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Genetic redemption?

By |2005-06-09T09:00:00-04:00June 9th, 2005|Opinions|

By Gwendolyn Ann Smith
The same week that medical science grabbed headlines for determining that gay men process smells differently from straight men, another notable piece of research eluded attention. This other study, to be published in the August issue of a scientific journal with the rather unwieldy title of Psychoneuroendocrinology, presents a possible genetic difference amongst a number of transsexuals.
I’ll try to break it down a bit more than one might expect from a journal with the above title. What these researchers found via genetic research of transsexuals was a repeating sequence of genes. The genes in question affect the sexual development of the brain.
This study may prove one of the more dominant theories about the cause of transsexuality, as one of the genes in question affects the flow of estrogen to the brain of a fetus. It has long been postulated that it is a “hormonal flush” of the brain – or lack thereof – before birth that could cause the development of transsexuals.
This new study is far from a conclusive answer to why there are transsexuals, but it is likely the closest proof yet that transsexuals are born, not made. The only study to come close before studied an obscure region of the brain, and found differences in the size of said region amongst male to female transsexuals. Each subject had been on feminizing hormones for several years, and these hormones could have potentially affected their brain structure. The older study also only included six male to female subjects: hardly a sizable number.
That is one of the flaws, too, with the new research. They studied 29 male to female transsexuals, versus 229 non-transsexual males. It can be hard to base conclusive studies on such a small test group, though the results appear positive. Unlike the earlier study, it’s rather unlikely that hormones could cause a significant genetic shift.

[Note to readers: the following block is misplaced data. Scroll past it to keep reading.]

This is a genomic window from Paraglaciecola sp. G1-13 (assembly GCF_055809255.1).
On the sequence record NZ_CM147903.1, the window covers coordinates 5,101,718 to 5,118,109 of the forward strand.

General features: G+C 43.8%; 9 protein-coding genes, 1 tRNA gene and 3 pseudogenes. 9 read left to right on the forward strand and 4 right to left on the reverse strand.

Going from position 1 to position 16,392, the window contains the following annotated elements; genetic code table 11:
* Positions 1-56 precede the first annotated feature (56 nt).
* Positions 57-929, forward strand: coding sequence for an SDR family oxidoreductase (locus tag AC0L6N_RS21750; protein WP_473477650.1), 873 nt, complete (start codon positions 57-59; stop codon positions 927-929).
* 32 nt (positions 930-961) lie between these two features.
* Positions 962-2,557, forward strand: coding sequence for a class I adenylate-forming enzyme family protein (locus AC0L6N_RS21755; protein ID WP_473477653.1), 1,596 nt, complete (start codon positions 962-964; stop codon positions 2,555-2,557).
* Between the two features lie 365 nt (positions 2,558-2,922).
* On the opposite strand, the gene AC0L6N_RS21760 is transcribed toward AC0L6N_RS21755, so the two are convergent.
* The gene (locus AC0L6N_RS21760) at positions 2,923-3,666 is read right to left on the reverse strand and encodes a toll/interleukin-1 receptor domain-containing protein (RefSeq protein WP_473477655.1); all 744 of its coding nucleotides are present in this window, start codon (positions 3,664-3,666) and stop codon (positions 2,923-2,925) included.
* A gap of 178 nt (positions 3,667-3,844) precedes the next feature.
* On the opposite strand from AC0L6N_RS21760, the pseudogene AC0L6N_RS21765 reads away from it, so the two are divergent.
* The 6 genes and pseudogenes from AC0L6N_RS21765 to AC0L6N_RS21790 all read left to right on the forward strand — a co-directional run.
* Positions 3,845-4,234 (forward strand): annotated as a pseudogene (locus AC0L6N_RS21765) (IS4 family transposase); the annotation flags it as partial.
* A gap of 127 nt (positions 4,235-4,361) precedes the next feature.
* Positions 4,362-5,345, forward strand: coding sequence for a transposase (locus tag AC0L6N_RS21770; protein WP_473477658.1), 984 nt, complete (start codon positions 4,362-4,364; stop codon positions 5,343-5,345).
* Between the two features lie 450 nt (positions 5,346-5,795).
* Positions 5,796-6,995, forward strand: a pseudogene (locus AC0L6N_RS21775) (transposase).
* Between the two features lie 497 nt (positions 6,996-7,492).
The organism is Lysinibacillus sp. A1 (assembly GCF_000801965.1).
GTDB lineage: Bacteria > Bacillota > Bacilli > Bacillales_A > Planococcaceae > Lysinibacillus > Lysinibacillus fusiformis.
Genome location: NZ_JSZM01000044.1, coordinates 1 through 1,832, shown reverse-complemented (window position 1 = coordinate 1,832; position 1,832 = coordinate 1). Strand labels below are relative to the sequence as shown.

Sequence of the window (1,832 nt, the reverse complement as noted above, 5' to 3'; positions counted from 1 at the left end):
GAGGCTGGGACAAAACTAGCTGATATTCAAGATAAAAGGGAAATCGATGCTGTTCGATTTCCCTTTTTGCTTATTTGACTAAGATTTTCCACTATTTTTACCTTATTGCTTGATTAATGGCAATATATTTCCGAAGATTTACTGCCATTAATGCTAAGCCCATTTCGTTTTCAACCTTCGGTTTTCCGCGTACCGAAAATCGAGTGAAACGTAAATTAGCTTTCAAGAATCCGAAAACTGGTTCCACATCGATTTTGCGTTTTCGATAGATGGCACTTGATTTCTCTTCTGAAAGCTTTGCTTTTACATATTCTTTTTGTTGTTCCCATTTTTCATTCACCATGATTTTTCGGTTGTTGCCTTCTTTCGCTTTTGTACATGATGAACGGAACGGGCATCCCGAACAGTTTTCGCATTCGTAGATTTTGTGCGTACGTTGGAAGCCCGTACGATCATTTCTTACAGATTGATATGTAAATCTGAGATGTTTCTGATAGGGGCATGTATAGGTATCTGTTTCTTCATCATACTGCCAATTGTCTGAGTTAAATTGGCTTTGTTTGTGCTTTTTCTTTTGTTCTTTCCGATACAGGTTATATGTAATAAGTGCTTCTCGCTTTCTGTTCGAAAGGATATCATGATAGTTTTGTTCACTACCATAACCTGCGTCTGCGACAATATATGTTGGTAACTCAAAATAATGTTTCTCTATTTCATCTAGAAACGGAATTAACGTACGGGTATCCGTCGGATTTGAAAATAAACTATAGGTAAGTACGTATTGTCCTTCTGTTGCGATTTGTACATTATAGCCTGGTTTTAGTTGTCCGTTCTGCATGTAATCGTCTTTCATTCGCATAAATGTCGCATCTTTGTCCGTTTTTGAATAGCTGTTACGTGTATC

This research is encouraging that some “proof” may now be had that transsexualism, at least, is more of a physical, genetic variance, rather than some sort of mental health issue. Something that many transpeople have been saying all along.
With a study like the above, we may finally have something we can point to and say “this proves that I’m not just some crazy person.”
Unfortunately, like any of the studies over time that have pointed to causes for homosexuality, I suspect that any potential flaws in new study will be used to discredit any valid findings, or, more likely, this study will be ignored altogether.
Indeed, I suspect members of the conservative right to stick to older dogma that transsexuals are “sick,” can be “cured” through religion, and naturally deserve to be treated as second class citizens.
More than this, I question if finding a genetic link to transsexuality might eventually lead to some form of “gene therapy” or other treatment to try and get rid of those things which might cause the development of a transsexual. It is not that much of a stretch, especially when one considers the forced sterilization of thousands of Americans in the first-half of the twentieth century, as part of the failed “eugenics” movement. It can simply depend on how one views gender variance – and this culture seems to be reinforcing gender conformity more than ever.
The most likely thing to come out of such research could be a genetic screening for transsexuality. It could do away with the current standards of care, requiring a year of cross living and the care of a therapist – or it could be added to the current standards.
For now, things are based purely on the genetic makeup of a mere 29 male to female transsexuals, and while it does seem to pan out, there is still a lot farther to go before any of the above might be justified. For now, I would rather like to think that this research may indeed be a tool for transgender people, rather than one that can be all-too-readily used against us.
Yet, when all is said and done, this study means very little to me. It can only prove what I’ve long since known in my heart – and I’ll take that over any study, any day.

About the Author:

BTL Staff
Between The Lines has been publishing LGBTQ-related content in Southeast Michigan since the early '90s. This year marks the publication's 27th anniversary.